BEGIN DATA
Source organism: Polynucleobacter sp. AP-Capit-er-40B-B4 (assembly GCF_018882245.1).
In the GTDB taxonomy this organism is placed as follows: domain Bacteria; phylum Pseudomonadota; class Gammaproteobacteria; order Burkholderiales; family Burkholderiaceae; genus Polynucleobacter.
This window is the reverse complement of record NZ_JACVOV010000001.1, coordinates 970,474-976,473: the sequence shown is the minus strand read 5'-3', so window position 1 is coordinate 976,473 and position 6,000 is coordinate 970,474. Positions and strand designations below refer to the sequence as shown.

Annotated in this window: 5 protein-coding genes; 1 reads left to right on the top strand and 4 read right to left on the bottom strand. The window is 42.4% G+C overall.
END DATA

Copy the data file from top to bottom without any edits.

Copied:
Source organism: Polynucleobacter sp. AP-Capit-er-40B-B4 (assembly GCF_018882245.1).
In the GTDB taxonomy this organism is placed as follows: domain Bacteria; phylum Pseudomonadota; class Gammaproteobacteria; order Burkholderiales; family Burkholderiaceae; genus Polynucleobacter.
This window is the reverse complement of record NZ_JACVOV010000001.1, coordinates 970,474-976,473: the sequence shown is the minus strand read 5'-3', so window position 1 is coordinate 976,473 and position 6,000 is coordinate 970,474. Positions and strand designations below refer to the sequence as shown.

Annotated in this window: 5 protein-coding genes; 1 reads left to right on the top strand and 4 read right to left on the bottom strand. The window is 42.4% G+C overall.